Springfeld (Saskatchewan, Canada)
Springfeld, also spelled Springfelt or Springfield, (German for "Spring Field") was an unincorporated Mennonite hamlet, often called a street village (Straßendorf), in the Swift Current Mennonite Reserve located at: SW¼- 5-14-13-W3. This is about 3.2 km (2.0 miles) north of the community of Wymark, Saskatchewan. The village street runs north and south and it initially held about 20 households. Though the Swift Current Mennonite Reserve was established in 1904 and though restricted to members of the Reinländer Mennoniten Gemeinde of Manitoba, by 1911 an active Krimmer Mennonite Brethren congregation was in the hamlet. The congregation met in the German School building which had living quarters for the teacher at one end of the school. Over the years the teachers who taught in this school were: John Wiebe, Jacob Fehr, John Wolfe, Klaus Wiebe, Dietrich Dyck and Jacob Wiebe. A small cemetery was also established at the northern end of the hamlet.
In 1911 this Springfeld congregation reported that they baptised 24 person and had a total membership of 74 with about 100 students attending Sunday School. The congregation held morning services, afternoon Sunday School and evening prayer services and in winter on Wednesdays they sometimes held Bible readings. In the winter of 1910-11 they had a visit from Joseph W. Tschetter of Chicago and in the following summer a visit from the Heinrich (Henry) C. Bartel family, missionaries to China. In November 1912 they received a visit for pastor David W. Tschetter from Bridgewater South Dakota. After 1912 there are no more reports on this congregation in the Krimmer Mennonite Brethren yearbooks. This may indicate that they returned to their Reinländer roots.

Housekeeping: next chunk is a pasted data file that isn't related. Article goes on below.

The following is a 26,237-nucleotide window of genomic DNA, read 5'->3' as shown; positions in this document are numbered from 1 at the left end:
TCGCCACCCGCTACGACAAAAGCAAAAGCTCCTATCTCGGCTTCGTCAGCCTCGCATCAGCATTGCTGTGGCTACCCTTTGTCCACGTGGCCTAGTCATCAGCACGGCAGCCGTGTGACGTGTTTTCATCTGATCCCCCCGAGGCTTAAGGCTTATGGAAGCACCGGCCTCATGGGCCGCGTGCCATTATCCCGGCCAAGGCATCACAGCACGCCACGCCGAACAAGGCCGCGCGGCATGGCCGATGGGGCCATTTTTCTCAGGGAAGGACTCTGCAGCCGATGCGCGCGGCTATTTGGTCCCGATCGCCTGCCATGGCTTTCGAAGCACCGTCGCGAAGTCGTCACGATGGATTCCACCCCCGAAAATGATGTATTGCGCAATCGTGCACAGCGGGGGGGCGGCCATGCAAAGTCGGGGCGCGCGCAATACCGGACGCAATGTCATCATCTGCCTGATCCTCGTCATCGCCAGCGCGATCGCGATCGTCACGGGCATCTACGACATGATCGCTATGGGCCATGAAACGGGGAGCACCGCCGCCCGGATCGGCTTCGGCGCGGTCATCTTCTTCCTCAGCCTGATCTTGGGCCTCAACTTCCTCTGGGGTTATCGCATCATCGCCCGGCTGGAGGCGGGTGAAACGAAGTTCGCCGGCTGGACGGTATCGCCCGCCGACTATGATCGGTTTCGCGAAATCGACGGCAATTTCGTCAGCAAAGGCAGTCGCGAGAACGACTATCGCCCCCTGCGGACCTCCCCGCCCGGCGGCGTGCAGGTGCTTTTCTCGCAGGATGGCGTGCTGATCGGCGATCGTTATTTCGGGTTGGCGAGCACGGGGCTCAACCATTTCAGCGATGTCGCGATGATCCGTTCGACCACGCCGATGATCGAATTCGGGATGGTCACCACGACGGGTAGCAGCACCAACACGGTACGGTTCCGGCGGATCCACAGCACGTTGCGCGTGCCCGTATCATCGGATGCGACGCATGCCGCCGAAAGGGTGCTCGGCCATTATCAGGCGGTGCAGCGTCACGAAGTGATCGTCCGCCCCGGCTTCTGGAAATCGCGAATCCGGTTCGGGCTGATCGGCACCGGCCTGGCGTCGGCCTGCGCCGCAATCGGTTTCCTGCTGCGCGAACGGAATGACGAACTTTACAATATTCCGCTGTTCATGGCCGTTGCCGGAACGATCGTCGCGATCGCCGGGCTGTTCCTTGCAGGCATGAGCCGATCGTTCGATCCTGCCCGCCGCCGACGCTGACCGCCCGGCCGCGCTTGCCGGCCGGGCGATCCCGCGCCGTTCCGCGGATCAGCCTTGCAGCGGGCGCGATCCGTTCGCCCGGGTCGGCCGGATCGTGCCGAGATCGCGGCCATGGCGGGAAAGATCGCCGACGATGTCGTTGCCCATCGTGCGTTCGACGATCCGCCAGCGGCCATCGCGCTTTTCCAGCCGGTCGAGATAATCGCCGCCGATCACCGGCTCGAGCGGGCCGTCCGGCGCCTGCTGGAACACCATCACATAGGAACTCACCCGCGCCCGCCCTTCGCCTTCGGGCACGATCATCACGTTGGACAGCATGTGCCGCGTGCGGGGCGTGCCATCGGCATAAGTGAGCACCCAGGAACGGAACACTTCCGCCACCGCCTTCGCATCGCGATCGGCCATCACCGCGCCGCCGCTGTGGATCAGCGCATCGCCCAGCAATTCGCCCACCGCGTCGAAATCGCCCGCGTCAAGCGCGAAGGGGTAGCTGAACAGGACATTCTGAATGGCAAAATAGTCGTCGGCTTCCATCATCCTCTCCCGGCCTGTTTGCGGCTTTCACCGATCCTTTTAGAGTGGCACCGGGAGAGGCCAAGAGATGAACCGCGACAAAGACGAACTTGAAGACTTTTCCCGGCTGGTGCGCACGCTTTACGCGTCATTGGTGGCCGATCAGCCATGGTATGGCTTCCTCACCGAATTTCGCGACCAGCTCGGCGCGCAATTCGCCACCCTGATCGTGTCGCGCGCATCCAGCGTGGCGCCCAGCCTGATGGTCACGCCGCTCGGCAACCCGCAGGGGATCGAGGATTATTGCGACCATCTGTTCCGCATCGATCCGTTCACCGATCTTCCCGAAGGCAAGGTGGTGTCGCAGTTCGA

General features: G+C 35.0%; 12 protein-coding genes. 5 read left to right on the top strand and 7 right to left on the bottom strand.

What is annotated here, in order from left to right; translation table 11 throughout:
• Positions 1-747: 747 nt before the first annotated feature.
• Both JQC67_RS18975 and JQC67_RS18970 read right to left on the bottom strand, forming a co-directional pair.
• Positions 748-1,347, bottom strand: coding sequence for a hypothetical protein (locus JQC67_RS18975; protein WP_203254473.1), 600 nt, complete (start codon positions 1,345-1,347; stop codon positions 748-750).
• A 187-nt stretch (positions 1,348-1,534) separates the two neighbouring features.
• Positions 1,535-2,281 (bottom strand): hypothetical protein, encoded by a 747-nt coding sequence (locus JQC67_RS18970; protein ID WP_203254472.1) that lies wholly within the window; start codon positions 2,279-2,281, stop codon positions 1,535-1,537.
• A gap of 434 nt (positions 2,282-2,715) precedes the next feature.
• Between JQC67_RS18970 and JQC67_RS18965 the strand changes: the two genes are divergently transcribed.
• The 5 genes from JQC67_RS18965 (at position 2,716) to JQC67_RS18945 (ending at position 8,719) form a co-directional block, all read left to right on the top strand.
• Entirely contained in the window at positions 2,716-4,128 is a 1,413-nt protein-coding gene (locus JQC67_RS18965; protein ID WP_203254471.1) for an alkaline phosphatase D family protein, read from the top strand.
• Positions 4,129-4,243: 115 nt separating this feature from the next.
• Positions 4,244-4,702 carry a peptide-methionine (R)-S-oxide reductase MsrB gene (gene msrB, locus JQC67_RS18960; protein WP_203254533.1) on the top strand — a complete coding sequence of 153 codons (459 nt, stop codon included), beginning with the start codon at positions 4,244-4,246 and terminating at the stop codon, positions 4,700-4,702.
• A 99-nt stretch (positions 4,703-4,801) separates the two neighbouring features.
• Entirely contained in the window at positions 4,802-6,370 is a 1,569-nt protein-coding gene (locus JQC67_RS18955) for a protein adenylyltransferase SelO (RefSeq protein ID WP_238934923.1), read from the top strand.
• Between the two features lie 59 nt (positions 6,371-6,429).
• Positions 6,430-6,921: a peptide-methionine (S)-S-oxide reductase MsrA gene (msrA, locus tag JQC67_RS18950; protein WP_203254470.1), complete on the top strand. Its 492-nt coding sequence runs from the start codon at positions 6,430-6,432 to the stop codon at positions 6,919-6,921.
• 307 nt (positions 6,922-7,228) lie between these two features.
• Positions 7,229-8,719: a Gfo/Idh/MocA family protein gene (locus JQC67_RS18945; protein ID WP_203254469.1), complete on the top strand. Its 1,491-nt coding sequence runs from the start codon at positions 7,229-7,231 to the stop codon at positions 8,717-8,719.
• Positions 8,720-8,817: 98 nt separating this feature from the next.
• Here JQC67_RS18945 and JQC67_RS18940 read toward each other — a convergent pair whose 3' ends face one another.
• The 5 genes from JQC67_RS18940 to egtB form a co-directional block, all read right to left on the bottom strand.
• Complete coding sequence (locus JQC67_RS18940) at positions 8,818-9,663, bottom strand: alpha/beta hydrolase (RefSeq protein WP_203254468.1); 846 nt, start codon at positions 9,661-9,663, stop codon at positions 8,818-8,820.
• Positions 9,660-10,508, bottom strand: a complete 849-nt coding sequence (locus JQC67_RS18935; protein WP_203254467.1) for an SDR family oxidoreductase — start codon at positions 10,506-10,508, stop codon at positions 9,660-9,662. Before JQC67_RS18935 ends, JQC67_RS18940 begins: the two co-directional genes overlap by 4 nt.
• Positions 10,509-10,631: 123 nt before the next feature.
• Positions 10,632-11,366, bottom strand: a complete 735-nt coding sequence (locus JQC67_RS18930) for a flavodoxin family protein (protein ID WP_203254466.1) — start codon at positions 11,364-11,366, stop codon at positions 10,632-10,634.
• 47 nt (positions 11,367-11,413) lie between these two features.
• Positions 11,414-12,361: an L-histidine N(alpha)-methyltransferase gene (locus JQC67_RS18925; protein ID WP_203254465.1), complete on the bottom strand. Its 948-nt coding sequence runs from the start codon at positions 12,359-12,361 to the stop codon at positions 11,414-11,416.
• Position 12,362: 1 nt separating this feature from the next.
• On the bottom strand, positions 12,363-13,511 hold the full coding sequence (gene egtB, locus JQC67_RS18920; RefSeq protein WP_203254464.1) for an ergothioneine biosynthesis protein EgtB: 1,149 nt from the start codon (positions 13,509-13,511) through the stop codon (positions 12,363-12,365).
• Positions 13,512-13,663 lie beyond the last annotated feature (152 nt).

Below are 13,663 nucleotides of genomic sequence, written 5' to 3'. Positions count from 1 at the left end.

In the decade at the end of the First World War the Province of Saskatchewan began punishing families for not sending their children to public schools. In 1919 English language public school, Amphion no. 4055, established by the province of Saskatchewan about 2 km north of Springfeld. In the first school year only four children of the Jacob B. Wall family attended. However, in the 1920-21 school year more Reinländer families began. This conflict with the Canadian government over German language schools caused a significant number of the Reserve members to sell their farms and move to Mexico. The German school was subsequently closed and in 1927 the abandoned German school building was dismantled.
Jahrbuch der Krimmer Mennoniten Brüder Gemeinde. (1911 and 1912 Yearbooks)
Patchwork of Memories. Swift Current, Saskatchewan, Wymark & District History Book Committee, 1985. p.80.
|Author(s)||Victor G Wiebe|
Cite This Article
Wiebe, Victor G. "Springfeld (Saskatchewan, Canada)." Global Anabaptist Mennonite Encyclopedia Online. ARTICLE_DATE. Web. 29 Sep 2020. https://gameo.org/index.php?title=Springfeld_(Saskatchewan,_Canada)&oldid=164836.
Wiebe, Victor G. (ARTICLE_DATE). Springfeld (Saskatchewan, Canada). Global Anabaptist Mennonite Encyclopedia Online. Retrieved 29 September 2020, from https://gameo.org/index.php?title=Springfeld_(Saskatchewan,_Canada)&oldid=164836.
©1996-2020 by the Global Anabaptist Mennonite Encyclopedia Online. All rights reserved.